This morning, I went to the New York State Museum all by myself.Â I know, I know:Â kids love it.Â A wonderful family destination.Â But last time I went, it was with the kids and the husband and my parents, and there just wasn’t time to look at everything.Â Specifically, the 1609 exhibition, in honor of the 400th anniversary of Henry Hudson’s trip up “his” river.Â I love history, and I’ve been meaning to go back.Â So when I realized that the exhibition’s closing on Sunday, I had to go.Â Turns out that the museum will actually be closed this Saturday and next Saturday. So, umm, don’t go then.
Anyway, I liked 1609, and I also got a chance to take a closer look at the exhibition on archaeology under Albany, which I thought was really interesting.Â But also, I’m a little bit of a geek that way.Â If you’ve got a kid who’s learning about the triangle trade in Colonial times, it’s got pieces from an old distillery that was buried under a would-be parking lot here in Albany.
I was a little bit bummed because when I looked online, there was also a description of a new Exhibit:Â Women Who Rocked the Vote.Â If I had been paying attention, I would have noticed that it said that this was in the Main Lobby.Â I looked around the museum, and then I finally asked someone at the information desk.Â Turn around, she said.
Oh.Â Duh.Â That’s it?Â Yes, that’s the entire exhibition.Â I was a little bit sad.Â I’m all about girl power, and I’d been hoping that it could be its very own post.Â I even found my two favorite Suffragette Songs: the runner up,Â Sister Suffragette, from Mary Poppins (with the classic line:Â “Though we adore men individually, we agree that as a group they’re rather stupid.”)Â and the prize-winning Schoolhouse Rocks’ Sufferin’ Till Suffrage.Â Please, click and enjoy. Â Â And no, we have not yet made it to Seneca Falls.Â Clearly it’s in our future.Â I would love to know if anyone’s gone, and, if so, what’s a good age to take the kids?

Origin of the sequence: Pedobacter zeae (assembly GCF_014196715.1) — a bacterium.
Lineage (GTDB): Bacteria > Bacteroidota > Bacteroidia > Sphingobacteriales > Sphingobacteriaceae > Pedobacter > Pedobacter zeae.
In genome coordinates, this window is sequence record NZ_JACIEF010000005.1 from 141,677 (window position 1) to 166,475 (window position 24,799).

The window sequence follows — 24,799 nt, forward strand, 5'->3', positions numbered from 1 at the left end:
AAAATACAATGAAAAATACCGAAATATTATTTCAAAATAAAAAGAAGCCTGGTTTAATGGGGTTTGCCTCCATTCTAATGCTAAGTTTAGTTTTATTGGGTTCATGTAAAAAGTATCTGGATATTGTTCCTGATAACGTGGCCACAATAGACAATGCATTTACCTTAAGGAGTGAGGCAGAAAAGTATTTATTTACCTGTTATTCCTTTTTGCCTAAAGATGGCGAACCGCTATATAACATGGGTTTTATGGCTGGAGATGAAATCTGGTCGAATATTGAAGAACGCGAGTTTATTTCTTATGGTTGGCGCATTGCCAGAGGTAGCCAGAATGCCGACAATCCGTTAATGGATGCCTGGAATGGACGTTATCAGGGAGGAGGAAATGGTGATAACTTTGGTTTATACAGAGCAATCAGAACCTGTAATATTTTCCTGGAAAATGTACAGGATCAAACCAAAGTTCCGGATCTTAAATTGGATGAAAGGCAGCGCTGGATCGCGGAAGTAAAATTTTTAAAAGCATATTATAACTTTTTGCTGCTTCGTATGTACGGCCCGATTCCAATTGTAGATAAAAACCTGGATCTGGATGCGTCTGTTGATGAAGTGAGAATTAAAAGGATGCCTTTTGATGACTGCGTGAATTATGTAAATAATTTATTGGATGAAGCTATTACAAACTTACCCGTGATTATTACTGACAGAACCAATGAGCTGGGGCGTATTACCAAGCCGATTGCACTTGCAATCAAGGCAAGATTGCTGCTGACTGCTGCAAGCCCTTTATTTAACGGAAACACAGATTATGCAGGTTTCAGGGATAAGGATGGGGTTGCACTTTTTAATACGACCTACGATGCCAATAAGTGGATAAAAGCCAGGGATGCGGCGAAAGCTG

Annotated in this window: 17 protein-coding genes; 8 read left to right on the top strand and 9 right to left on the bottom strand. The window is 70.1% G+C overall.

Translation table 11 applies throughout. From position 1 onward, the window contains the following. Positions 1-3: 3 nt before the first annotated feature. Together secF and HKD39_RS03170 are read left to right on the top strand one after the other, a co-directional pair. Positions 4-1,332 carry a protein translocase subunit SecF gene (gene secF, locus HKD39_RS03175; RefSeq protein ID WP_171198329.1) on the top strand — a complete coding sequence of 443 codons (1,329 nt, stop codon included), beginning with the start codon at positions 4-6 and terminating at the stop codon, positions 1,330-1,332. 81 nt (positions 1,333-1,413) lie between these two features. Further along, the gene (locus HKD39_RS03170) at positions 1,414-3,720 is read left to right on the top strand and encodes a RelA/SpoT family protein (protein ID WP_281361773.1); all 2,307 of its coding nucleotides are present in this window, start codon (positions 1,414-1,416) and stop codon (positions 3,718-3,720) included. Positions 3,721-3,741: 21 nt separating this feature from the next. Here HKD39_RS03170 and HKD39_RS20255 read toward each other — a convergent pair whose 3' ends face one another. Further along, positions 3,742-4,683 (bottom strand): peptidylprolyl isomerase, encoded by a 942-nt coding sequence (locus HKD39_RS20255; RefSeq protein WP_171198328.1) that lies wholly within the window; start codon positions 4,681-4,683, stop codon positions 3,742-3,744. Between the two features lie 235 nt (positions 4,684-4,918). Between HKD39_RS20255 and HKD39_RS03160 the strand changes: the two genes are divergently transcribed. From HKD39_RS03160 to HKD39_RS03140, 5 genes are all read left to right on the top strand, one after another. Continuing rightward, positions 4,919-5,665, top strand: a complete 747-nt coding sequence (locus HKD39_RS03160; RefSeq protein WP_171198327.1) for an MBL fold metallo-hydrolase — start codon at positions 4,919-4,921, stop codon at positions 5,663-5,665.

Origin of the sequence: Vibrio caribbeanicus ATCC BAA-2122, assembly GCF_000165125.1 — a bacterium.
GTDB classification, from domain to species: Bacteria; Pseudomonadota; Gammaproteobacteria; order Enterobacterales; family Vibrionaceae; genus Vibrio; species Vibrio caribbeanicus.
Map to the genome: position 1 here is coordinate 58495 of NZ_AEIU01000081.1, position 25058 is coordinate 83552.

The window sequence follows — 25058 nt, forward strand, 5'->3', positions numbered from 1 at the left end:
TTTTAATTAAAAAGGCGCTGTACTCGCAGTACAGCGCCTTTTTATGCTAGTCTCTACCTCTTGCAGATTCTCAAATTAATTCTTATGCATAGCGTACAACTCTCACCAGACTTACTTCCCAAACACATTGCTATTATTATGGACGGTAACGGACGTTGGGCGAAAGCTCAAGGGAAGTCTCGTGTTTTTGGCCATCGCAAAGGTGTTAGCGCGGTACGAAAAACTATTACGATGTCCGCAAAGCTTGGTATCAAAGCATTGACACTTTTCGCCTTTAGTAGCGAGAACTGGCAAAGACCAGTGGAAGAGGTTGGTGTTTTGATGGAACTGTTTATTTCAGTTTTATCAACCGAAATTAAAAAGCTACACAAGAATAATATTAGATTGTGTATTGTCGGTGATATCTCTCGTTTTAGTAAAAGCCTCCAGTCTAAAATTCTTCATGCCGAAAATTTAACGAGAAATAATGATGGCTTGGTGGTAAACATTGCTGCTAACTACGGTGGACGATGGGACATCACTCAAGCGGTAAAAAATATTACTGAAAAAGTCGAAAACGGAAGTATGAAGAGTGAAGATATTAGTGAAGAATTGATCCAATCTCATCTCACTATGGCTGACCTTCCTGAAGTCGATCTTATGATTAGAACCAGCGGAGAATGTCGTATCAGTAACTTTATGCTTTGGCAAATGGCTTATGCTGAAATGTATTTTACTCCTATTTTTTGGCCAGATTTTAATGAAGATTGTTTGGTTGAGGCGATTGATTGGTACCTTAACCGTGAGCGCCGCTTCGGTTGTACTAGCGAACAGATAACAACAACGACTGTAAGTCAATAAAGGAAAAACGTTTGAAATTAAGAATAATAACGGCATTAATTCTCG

But the surprise hit, for me, was This Great Nation Will Endure, with photographs from the Great Depression.Â Â Jeez.Â The next time I’m feeling sorry for myself, I will think of this woman. Sorry:Â this was the only version that I could find easily, and it’s tough to see the photo well, but you can read the caption.
Some images that I was really excited to discover went with Dorothea Lange’s famous photo Migrant Mother.Â Click on the link and you’ll say, yeah, I know that one.Â But the news, for me, was that Lange took a total of 6 photographs of Florence Owens Thompson and her children, and in one of them, she’s breastfeeding the baby.Â Scroll down and you’ll see the other images.Â I don’t know, sometimes I see a famous photograph and I wish that I could zoom out or zoom in a little bit, so that was interesting, and seeing this icon nursing when we still have a hard time getting Facebook to let you post nursing moms and babies photos. . . well, anyway, I was excited.Â But again, I’m a geek.